Frequently Asked Questions
- Why do I need an attorney?
- How long before my family law case is over?
- Will I have to go to court?
- How much will I pay/receive in child support?
- Will the court order the other party to pay my fees?
For the same reasons a mechanic fixes a car or a dentist works on your teeth, an attorney should handle your legal needs. Like any professional in any other field, we possess unique training, knowledge, and experience that allows us to practice the law. Our focus on a select group of practice areas further enables us to ensure that we are up-to-date and well-trained to serve your legal needs.
While it is possible for any person to represent him/herself in a legal proceeding, it is almost never a good idea. The law is complex. Procedural nuances and unique court rules can make your case extremely tricky to navigate, and compliance to those rules often makes the difference between winning and losing. Even if you were to dedicate all of your available time to your case, the likelihood that you would not make a mistake at some point is slim. This likelihood increases in family law where emotional involvement in a case often clouds the individual’s ability to make reasoned decisions.
If you have additional questions about whether you need an attorney, schedule a consultation to meet with us. If we don’t feel you need an attorney, we will tell you. If you elect not to retain our firm, you will not be charged for the consultation. If you do retain Mills & Anderson, you can feel comfortable knowing that your case is being handled professionally.
Uncontested matters can be completed in 3 to 4 weeks, sometimes faster, provided that both parties cooperate with the reasonable requests of the attorney. Even if the parties are very cooperative, there can still be some delay due to backup of filings in the court system. Your case will not be finalized until your decree is signed by a judge, and we cannot control how long the judge will take to approve your final decree.
Contested family law cases can take anywhere from 6 months to 2-3 years before the case is finally resolved. Of course, the parties can come to a settlement at any time during the proceedings; however, a case that proceeds all the way through to trial can often take in excess of 18 months depending on the complexity of the case. We always do our best to make sure the case resolves as quickly as possible, consistent with your best interests.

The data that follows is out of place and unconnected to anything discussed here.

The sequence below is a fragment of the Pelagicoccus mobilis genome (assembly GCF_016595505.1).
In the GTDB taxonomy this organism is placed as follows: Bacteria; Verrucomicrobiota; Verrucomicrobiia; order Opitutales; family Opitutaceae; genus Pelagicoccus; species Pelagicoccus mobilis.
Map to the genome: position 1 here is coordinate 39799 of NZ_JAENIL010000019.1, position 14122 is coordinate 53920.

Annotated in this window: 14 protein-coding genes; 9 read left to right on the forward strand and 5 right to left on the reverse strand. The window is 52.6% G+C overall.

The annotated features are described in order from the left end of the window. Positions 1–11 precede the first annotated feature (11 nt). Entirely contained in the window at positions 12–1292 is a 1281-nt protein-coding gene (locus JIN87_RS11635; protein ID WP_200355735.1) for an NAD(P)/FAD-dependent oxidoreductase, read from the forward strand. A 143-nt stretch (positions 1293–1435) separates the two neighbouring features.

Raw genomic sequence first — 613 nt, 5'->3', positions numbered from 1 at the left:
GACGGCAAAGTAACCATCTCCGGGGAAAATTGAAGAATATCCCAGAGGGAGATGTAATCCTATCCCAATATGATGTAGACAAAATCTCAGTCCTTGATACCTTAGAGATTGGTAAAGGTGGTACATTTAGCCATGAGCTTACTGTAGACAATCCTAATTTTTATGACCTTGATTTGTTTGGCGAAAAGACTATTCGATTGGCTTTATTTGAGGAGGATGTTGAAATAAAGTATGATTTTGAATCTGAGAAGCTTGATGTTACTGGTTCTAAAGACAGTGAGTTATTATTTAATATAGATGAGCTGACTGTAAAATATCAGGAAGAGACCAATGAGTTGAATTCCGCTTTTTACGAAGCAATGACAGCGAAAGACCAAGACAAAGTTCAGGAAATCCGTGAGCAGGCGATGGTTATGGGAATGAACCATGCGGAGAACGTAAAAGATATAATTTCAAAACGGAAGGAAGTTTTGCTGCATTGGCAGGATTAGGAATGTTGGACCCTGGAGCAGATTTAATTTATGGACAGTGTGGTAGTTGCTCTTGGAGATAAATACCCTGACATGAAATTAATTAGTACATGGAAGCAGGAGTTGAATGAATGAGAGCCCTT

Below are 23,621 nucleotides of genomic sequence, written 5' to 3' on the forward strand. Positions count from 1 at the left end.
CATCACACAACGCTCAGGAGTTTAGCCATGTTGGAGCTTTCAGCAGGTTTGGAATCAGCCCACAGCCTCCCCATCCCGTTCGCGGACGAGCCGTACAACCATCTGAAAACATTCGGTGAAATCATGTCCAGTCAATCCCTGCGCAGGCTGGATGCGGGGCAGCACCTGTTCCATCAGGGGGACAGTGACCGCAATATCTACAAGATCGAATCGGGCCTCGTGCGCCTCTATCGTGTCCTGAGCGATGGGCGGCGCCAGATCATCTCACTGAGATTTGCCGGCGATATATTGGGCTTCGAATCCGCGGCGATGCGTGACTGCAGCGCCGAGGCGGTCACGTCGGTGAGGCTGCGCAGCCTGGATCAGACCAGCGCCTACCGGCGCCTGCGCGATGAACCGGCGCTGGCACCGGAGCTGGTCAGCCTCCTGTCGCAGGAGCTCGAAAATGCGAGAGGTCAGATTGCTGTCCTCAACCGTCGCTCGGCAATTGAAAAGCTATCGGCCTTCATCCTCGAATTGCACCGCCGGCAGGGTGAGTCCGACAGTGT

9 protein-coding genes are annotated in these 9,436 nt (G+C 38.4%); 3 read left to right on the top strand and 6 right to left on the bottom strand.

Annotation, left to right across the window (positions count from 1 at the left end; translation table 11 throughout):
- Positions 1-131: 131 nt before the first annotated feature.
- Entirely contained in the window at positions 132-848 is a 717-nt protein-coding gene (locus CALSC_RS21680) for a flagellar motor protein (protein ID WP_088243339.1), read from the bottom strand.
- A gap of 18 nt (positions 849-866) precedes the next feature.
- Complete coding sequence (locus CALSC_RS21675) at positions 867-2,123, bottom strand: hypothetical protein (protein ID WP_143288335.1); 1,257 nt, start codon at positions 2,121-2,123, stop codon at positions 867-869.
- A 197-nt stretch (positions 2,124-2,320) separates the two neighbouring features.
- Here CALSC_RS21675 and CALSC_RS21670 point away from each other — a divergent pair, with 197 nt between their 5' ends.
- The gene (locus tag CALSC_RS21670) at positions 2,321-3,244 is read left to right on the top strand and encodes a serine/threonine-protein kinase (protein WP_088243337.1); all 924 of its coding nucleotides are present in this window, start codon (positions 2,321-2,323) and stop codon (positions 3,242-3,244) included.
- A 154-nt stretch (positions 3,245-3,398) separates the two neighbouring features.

Generally, you will have to make at least one court appearance in a contested case; if the parties are not able to reach a settlement following the initial court appearance, then multiple trips to the courthouse will be required. In uncontested cases, your court appearance is not required. We will handle all of the drafting and processing of paperwork and you will only need to sign off on documents for filing from time to time. If your case involves an initial determination of custody, you will be required to attend the COPE class as a prerequisite to receiving your final custody order.
The amount of child support you will pay or receive is determined by Nevada statute. If you are the custodial parent, you can expect to receive a percentage of the non-custodial parent’s gross monthly income based on the number of children you have together. For example, one child equals 18% of GMI, two children equal 25% of GMI, three children equals 29% of GMI, four children equals 31% of GMI, and so on. These amounts are subject to a per child statutory cap that adjusts once per year.
In a joint custodial arrangement, the same calculation is performed for each parent, and the parent earning less gets the difference between the two amounts. For more information regarding how child support will be determined in your particular case, please schedule a consultation.
You will only be charged for the initial consultation if you elect to retain our firm. If your matter is handled on a flat fee basis, your consultation will be included in that fee. If your matter is handled on an hourly basis, the time spent on your initial consultation will be charged against your initial retainer.
The court may, but is not required to, order one party to pay the other’s attorney’s fees. This usually happens in cases where one party makes significantly more money than the other or where the court determines that a claim by one of the parties was made “without reasonable grounds.”